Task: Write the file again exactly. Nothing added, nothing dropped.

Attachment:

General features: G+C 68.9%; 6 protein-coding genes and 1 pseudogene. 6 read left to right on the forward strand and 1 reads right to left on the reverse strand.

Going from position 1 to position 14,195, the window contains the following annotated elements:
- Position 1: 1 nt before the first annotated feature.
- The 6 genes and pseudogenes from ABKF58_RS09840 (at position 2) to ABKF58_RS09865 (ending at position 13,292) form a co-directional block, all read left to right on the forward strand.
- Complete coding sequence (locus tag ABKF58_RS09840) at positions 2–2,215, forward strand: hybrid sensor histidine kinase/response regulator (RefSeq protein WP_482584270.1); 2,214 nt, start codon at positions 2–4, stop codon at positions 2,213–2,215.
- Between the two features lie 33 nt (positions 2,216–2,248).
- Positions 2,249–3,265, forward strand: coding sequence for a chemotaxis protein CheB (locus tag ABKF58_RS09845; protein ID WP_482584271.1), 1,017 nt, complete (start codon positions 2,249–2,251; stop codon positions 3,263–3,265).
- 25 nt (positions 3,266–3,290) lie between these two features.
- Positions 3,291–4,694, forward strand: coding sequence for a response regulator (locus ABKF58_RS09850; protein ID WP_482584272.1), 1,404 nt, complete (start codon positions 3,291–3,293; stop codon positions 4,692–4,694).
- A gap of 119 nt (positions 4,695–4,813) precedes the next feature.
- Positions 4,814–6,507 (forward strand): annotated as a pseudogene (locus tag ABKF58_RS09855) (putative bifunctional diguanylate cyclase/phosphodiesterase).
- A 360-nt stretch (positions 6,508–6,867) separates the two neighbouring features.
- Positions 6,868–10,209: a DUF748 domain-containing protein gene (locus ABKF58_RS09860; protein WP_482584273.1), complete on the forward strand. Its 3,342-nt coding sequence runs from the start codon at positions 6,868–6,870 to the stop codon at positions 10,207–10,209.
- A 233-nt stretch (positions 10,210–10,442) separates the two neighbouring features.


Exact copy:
General features: G+C 68.9%; 6 protein-coding genes and 1 pseudogene. 6 read left to right on the forward strand and 1 reads right to left on the reverse strand.

Going from position 1 to position 14,195, the window contains the following annotated elements:
- Position 1: 1 nt before the first annotated feature.
- The 6 genes and pseudogenes from ABKF58_RS09840 (at position 2) to ABKF58_RS09865 (ending at position 13,292) form a co-directional block, all read left to right on the forward strand.
- Complete coding sequence (locus tag ABKF58_RS09840) at positions 2–2,215, forward strand: hybrid sensor histidine kinase/response regulator (RefSeq protein WP_482584270.1); 2,214 nt, start codon at positions 2–4, stop codon at positions 2,213–2,215.
- Between the two features lie 33 nt (positions 2,216–2,248).
- Positions 2,249–3,265, forward strand: coding sequence for a chemotaxis protein CheB (locus tag ABKF58_RS09845; protein ID WP_482584271.1), 1,017 nt, complete (start codon positions 2,249–2,251; stop codon positions 3,263–3,265).
- 25 nt (positions 3,266–3,290) lie between these two features.
- Positions 3,291–4,694, forward strand: coding sequence for a response regulator (locus ABKF58_RS09850; protein ID WP_482584272.1), 1,404 nt, complete (start codon positions 3,291–3,293; stop codon positions 4,692–4,694).
- A gap of 119 nt (positions 4,695–4,813) precedes the next feature.
- Positions 4,814–6,507 (forward strand): annotated as a pseudogene (locus tag ABKF58_RS09855) (putative bifunctional diguanylate cyclase/phosphodiesterase).
- A 360-nt stretch (positions 6,508–6,867) separates the two neighbouring features.
- Positions 6,868–10,209: a DUF748 domain-containing protein gene (locus ABKF58_RS09860; protein WP_482584273.1), complete on the forward strand. Its 3,342-nt coding sequence runs from the start codon at positions 6,868–6,870 to the stop codon at positions 10,207–10,209.
- A 233-nt stretch (positions 10,210–10,442) separates the two neighbouring features.